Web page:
High speed dominant mode bus for differential signals

- Apple

A bus circuit for implementing a high speed dominant logic bus for a differential signal. The bus circuit is useful in a communication network having a plurality of multi-port nodes that are coupled by point-to-point links that communicate differential signals. Each port in the node includes a bus driver that receives the differential signal received at the port. The bus driver supplies a differential current signal to a first bus. A terminator circuit is coupled to the first differential bus, to receive the differential current signals supplied from the ports. The terminator circuit, responsive to the differential current signal, outputs a differential voltage signal indicative of either a dominant state or a non-dominant state to a second differential bus, which is coupled to the plurality of ports for transmission. A biasing circuit for the bus drivers allows operation at low voltages, and furthermore insures that the zero crossing of crossing of the differential voltage signal on the second differential bus.

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Description

CROSS-REFERENCE TO RELATED APPLICATION

The present application is related to the following commonly assigned copending patent application: Ser. No. 08/027,015, filed Mar. 5, 1993, entitled "A Bus Interconnect Circuit Including Port Control Logic for a Multiple Node Communication Network".

BACKGROUND OF THE INVENTION

1. Field of the Invention

The present invention relates to high speed dominant logic buses in communication systems that receive and transmit differential signals.

2. Description of Related Art

Buses are widely used to electrically connect two or more electronic devices. For example, a bus may be utilized to connect a printer, a monitor, and a keyboard with a CPU (Computer Processing Unit). Furthermore, buses are utilized within processors to connect various components of that processor, for example to connect memory with a particular processing unit.

In order to communicate between components, electrical signals are applied to the bus by a transmitting station and received by other stations on the bus. For high speed serial communication, a "differential" type of signal transmission has been found particularly advantageous. A differential signal is transmitted over a pair of wires. Each wire transmits the same signal, but with different polarities. A differential signal provides a higher signal to noise ratio, and better overall performance in part because timing distortions are minimized. The proposed IEEE 1394 Standard specifies a standard for a new high speed serial bus that transmits and receives differential signals over point-to-point links.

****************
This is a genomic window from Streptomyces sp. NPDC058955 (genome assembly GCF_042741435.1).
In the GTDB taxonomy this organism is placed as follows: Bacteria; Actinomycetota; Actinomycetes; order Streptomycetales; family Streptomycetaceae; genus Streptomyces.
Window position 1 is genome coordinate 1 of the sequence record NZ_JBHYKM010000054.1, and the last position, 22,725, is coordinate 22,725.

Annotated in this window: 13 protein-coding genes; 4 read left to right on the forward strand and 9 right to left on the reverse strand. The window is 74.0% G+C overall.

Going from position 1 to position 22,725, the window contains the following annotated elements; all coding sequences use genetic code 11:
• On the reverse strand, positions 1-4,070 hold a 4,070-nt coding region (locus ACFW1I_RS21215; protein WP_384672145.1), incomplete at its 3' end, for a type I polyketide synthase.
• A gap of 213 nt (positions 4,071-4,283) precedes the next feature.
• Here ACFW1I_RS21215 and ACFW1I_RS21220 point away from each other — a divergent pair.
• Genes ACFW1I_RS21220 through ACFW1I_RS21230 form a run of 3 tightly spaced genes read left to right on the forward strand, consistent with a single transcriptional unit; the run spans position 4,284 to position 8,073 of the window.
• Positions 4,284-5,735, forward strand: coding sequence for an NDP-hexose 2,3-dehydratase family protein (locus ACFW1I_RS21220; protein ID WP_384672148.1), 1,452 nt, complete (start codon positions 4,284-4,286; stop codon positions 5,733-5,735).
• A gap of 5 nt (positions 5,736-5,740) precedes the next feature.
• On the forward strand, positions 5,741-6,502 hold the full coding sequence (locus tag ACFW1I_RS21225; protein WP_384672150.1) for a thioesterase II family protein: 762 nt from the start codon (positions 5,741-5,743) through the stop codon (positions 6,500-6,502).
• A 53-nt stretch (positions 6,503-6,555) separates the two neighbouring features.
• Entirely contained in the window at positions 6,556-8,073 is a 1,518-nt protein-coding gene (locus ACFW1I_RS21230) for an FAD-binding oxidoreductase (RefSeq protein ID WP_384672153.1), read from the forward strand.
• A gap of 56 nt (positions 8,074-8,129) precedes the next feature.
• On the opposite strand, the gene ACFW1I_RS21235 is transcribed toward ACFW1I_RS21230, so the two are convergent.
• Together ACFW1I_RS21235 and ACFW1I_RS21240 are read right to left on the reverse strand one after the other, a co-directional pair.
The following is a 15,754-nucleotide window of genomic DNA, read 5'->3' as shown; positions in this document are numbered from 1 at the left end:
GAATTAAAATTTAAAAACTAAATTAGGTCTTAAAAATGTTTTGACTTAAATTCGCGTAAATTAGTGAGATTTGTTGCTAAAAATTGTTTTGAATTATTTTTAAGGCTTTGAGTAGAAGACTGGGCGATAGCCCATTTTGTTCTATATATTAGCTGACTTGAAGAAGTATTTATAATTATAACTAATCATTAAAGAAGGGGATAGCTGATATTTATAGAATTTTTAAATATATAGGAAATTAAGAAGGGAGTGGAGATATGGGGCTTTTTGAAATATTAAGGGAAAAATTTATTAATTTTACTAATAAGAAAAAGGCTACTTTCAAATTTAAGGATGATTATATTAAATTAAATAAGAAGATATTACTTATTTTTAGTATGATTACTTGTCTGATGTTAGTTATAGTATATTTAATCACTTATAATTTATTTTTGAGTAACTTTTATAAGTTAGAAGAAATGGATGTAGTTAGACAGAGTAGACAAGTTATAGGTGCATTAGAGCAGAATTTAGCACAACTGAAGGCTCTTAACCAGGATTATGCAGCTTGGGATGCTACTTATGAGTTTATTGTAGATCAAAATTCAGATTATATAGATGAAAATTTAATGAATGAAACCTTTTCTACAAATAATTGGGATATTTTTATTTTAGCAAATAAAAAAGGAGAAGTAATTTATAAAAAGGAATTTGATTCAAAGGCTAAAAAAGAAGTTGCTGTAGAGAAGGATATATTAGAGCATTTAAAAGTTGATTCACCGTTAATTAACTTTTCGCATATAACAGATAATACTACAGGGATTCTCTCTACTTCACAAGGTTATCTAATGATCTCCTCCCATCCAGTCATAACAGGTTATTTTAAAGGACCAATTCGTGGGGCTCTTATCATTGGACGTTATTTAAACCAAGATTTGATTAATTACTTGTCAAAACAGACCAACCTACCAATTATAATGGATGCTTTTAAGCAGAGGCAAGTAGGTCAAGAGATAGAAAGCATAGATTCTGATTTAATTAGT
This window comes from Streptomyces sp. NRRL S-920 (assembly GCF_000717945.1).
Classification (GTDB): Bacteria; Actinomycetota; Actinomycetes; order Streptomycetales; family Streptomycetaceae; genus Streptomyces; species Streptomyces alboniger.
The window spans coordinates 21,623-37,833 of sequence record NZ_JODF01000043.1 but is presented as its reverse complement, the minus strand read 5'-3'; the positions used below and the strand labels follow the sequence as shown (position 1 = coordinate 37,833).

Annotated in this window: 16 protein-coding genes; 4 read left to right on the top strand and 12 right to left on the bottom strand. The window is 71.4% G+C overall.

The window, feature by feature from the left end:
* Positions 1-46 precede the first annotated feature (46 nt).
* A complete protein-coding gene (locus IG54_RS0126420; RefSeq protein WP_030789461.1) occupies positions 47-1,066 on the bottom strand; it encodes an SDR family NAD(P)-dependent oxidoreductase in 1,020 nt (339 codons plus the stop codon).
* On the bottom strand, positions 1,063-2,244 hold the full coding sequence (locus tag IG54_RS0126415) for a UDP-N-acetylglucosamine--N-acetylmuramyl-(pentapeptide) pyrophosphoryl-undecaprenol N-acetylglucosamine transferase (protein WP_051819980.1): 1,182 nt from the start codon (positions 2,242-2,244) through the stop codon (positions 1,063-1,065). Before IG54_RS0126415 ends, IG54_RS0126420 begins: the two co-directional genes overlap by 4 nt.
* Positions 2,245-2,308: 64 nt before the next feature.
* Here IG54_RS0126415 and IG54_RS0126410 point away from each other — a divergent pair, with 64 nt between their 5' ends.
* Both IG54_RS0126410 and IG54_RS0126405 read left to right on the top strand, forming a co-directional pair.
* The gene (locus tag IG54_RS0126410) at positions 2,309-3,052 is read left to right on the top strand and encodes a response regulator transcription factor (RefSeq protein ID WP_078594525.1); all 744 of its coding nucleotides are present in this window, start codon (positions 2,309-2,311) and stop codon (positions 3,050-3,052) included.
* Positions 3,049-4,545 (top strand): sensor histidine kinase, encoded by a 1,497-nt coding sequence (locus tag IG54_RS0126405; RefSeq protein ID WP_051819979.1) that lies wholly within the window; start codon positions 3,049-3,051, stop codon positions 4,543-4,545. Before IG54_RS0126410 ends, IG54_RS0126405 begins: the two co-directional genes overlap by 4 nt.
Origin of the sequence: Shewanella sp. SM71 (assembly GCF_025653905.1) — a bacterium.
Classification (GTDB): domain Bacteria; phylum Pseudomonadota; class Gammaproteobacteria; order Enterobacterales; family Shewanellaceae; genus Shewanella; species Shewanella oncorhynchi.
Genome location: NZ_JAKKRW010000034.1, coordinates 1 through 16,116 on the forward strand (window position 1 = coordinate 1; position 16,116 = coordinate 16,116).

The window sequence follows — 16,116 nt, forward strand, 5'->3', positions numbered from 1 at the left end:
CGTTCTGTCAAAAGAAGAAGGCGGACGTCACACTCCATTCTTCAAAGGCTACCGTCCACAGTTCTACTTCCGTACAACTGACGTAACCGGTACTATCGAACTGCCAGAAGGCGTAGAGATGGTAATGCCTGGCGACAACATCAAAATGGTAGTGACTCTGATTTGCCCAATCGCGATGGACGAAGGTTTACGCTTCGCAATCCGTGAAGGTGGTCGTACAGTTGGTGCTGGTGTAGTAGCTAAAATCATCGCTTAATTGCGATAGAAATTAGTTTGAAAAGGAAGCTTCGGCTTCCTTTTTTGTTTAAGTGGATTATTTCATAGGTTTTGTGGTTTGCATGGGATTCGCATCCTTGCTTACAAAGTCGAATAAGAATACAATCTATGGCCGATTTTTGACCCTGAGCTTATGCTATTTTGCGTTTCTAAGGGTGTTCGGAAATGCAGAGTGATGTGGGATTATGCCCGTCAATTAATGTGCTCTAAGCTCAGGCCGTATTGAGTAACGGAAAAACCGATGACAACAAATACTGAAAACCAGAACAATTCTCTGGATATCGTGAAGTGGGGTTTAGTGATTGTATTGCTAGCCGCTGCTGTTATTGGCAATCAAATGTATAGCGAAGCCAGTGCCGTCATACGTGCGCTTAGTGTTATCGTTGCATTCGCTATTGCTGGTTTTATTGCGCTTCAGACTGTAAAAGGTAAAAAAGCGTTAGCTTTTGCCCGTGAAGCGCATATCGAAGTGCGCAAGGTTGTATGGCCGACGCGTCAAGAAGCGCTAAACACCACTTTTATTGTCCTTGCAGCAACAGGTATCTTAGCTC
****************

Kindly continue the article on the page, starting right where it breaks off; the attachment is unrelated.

In addition to the type of signal transmitted on a bus, another design issue is the type of logic used by the bus: a "nondominant" logic or a "dominant" logic. In a dominant logic bus, one of the logic states is "dominant", which means that if any device places the dominant value on the bus, then the bus will assume that value. A dominant logic bus is particularly useful during arbitration in which more than one node can drive the bus at any time. For example, in a two-state dominant bus in which "high" is the dominant state, if at least one node drives the bus to a "high" state then all the nodes detect a "high" state on the bus. All the nodes detect a "low" state on the bus if and only if all the nodes drive the bus to the "low" state.

It would be an advantage to provide a bus circuit for high speed transmission of differential signals, and if the bus has a dominant logic. Such a bus could be useful for high speed communications, including use as a bus complying with the IEEE 1394 Standard.

SUMMARY OF THE INVENTION

The present invention provides a high speed bus circuit for a communication system that communicates with differential signals and has a dominant logic.